13. flagler1 says:

    Thanks Flagler LIve.

  14. Michael Cocchiola says:

    Democracy in action! I believe we need to upgrade our public service facility. We cannot expect our city staff to continue to work under abysmal conditions. And I don’t oppose additional taxes to pay for it. How else would we get it done…public donations? But the proposal should be carefully scrutinized to ensure we need exactly what’s in the proposal and the cost is as close to “fat free” as possible.

    And we should wait to seat the new council members before any final decisions are made.

  15. Algernon says:

    Agree with Mr. John Brady. We need new people there in the persons of Col. Jack Howell and John Tipton. Col. Howell brings military discipline and management experience and Mr. Tiption brings the energy of youth and a fresh perspective. Mr. Klufas is young and bright too, but it might be good if his energy had company.

  16. Steven Carr says:

    How did Mayor Holland end up with this problem? Ask two term Ex-Major Jon Netts. This is not the only problem he dumped in the laps of the new City Council. We are just beginning to discover how long Public Works safety violation have been ignored, how long employees lives have been in jeopardy, how long residents of Palm Coast have been kept in the dark about the situation. Thanks to Heidi Shipley is on hold. We need to call for a State investigation into how long these safety violations have been ignored.

  17. cain says:

    Stop using the citizens as your bank, stop wasting OTHER PEOPLES MONEY on your piss poor pet projects, We can’t get street light’s decent streets or get our ditches cleaned out but you can piss our money away on buildings that made people sick, golf carts for the country club, and centers that 90% of the people that live here will never see the inside of. We are tired of funding things for the snooty I’m to good for those people until I need their money crew. Every penny you people spend should be voted on by the people because it’s clear you have no restraint or respect for those of us that have to pay YOUR bills.

  18. Rob Jr says:

    M Holland should still be subject to recall.

  19. Peter a. Cerreta says:

    I believe social psychologist would agree when polling where a response is called for usually it’s a safe assumption there are a larger number of responders standing behind the initial responder.

  20. mark101 says:

    What I saw was a bunch of elected officials scared for their political seats. The people THE VOTERS have been heard. Next stop, we the voters will not forget this at election time.

  21. palmcoaster says:

    @ Mark. Heidi Shipley was not one of the politicians scared of loosing her seat as unfortunately for us she decided not to run. But she made the motion that saved us all attending that meeting and the other absent Palm Coast taxpayers.

  22. Linda Cohen says:

    Did I miss something in our local paper
    today? Not a word about this important
    meeting! Thank you Flagler Live and
    Vince Liguori !

  23. Feddy says:

    One question why did they decide to seek alternatives? Maybe the fact in all reality they did not want the issue pushed farther and gave to open the books for a audit which would reveal just how corrupt they really are.

  24. snapperhead says:

    “We can’t go back and revisit history and undo projects that former councils decided to spend tax-dollars on,” Holland said. There’d been criticism over spending for a new community center and city hall, for example, even at a time when the public works facility needed rebuilding. “This was an important discussion for our council to have, knowing the fact that we’re a fairly new council, we’ve been presented with a very serious need in our city, not only having to do with safety issues, but efficiency issues, and one not up to code and ADA requirements and everything like that. But I think everyone can agree the facility needs to be built. It’s just how we go about finding the money to do it.”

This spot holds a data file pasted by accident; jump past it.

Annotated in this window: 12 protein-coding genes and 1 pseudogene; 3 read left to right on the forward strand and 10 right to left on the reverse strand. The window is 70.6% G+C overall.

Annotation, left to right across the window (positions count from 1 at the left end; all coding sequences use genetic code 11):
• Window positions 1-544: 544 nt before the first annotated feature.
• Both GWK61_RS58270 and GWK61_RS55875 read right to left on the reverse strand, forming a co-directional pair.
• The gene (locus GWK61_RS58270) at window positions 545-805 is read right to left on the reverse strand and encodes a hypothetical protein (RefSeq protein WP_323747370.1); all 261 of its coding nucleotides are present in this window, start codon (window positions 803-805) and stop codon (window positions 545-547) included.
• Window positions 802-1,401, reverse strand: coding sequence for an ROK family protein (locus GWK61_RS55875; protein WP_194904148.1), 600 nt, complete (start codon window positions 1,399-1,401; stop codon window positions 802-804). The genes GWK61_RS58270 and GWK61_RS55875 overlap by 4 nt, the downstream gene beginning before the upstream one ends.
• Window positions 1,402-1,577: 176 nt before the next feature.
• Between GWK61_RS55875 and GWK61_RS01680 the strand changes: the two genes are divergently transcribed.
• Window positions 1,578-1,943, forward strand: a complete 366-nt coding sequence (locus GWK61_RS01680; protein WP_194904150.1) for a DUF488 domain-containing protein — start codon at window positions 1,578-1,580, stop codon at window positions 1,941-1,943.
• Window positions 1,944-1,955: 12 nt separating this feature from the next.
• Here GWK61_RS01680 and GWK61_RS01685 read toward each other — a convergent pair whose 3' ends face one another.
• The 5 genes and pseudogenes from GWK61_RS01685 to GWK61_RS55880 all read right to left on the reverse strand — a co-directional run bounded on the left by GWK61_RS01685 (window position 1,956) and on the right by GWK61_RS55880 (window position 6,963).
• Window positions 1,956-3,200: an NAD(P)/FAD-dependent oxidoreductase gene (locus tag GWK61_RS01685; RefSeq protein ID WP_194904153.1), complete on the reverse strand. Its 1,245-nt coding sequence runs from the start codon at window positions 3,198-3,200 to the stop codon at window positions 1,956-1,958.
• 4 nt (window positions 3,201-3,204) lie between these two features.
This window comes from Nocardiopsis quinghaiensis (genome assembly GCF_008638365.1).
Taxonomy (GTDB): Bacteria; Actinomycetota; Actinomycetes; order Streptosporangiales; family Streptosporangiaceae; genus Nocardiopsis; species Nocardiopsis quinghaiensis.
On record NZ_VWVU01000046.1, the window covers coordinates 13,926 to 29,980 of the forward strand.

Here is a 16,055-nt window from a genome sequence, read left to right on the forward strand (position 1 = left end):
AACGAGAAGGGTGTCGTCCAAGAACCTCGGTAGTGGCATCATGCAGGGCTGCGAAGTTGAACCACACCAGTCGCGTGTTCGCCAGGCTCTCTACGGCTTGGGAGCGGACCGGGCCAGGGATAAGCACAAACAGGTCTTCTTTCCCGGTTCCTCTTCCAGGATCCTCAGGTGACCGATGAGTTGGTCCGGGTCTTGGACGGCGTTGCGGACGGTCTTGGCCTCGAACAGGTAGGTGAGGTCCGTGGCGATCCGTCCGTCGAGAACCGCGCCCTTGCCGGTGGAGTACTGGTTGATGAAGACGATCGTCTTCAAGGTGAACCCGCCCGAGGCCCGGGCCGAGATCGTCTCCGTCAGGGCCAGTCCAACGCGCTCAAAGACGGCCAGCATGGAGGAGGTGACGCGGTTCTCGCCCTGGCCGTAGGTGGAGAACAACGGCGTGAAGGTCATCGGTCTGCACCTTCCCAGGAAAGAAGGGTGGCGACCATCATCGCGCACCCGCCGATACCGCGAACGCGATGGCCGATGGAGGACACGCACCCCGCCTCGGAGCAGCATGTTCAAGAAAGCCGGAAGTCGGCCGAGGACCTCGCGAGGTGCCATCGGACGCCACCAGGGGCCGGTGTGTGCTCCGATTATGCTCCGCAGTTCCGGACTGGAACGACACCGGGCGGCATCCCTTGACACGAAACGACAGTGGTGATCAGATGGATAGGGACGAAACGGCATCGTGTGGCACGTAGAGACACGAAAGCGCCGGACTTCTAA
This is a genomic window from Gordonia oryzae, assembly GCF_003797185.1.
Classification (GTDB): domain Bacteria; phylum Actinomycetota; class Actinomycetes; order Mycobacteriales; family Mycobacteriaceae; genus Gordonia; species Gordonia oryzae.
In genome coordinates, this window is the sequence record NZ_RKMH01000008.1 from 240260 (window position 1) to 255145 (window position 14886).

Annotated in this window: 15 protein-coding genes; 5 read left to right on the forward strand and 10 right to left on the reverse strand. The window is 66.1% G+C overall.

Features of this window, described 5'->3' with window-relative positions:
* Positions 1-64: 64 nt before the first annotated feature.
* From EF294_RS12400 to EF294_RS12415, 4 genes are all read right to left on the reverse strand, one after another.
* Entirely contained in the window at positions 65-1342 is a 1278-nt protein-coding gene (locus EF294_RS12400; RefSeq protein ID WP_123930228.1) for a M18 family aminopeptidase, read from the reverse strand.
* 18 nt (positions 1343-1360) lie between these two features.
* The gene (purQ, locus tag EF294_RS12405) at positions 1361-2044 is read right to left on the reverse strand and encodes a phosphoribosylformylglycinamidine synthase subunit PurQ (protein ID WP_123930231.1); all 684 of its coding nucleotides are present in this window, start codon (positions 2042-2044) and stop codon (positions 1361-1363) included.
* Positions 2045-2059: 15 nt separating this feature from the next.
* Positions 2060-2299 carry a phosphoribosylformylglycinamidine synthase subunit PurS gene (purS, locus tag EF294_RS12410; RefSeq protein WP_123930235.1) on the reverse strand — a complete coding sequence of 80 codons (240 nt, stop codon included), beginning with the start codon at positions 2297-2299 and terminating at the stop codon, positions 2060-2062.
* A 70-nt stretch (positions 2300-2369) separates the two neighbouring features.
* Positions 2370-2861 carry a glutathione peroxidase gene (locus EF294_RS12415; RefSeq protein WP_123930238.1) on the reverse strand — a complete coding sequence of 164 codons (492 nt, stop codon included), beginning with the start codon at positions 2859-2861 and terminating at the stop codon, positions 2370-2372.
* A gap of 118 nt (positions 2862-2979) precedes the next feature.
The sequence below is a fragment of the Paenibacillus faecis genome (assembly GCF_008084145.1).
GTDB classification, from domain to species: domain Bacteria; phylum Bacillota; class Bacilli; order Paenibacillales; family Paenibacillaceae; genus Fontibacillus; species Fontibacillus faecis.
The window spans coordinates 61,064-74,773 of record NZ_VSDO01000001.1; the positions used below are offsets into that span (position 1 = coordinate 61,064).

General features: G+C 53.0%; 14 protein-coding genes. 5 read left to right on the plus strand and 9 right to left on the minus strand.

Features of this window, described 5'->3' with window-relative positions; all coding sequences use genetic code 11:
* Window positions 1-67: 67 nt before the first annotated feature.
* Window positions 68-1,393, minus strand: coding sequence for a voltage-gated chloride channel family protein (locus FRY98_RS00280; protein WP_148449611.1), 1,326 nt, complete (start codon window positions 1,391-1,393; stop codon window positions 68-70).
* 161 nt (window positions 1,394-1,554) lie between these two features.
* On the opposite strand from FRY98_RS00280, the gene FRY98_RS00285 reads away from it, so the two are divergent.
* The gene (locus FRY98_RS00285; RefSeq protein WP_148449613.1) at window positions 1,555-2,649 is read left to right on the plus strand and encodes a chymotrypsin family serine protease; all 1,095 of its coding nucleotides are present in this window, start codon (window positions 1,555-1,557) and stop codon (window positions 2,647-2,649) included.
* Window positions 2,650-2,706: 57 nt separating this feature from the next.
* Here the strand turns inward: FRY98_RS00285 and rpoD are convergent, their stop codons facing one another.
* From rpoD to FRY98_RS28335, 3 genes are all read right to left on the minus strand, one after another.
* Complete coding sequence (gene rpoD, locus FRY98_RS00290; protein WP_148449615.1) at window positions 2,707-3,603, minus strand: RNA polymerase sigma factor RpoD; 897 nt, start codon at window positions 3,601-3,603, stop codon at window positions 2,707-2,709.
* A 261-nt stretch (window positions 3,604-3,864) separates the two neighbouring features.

Therein lies the problem. Not a word about the increased cost from 2 years ago, from $6 million to now $21.5 million, just overlook that and find other ways to pay for it. And Ms Holland you can own up to the frivolous spending you and this council has approved including nearly $1million for the 3 public restrooms…it sounds ridiculous even stating it. That’s $325,000+ each. I could build a pretty nice HOUSE for $325,000 with 3 lavish restrooms with that kind of cash and still have money left over. $400,000+ for sun shades at parks….really? You really consider that well spent money considering the needs of the city? Not to mention over $500,000 for 6 light poles at Indian Trails soccer fields. I’m sure there are others I can’t think of now but if I signed off on any of those I would be embarrassed to sit on the council and consider myself a good steward of taxpayer dollards. And I highly doubt you would’ve been opposed to the excessive spending to renovate the park with your daddy’s name on it.

  25. Joe Kulesa says:

    Lower the salary of our councilman and you will save lots of money to build you building

  26. Roger g says:

    Dont worry, they will raise taxes on something worse and sneek it thru like obamo always did. Time to find a new town to live in. Pc , too much corruption and crime. They want the crime, drugs, etc. to distract for there corruption.

  27. thomas says:

    Cain”s comments were right on.

  28. peggy says:

    i remember back a while ago. We voted on ballot not to allow the board to build anything costing $10 million or more. Guess what? they built city hall. they r liars, thieves and as corrupt as D.C. do not trust them.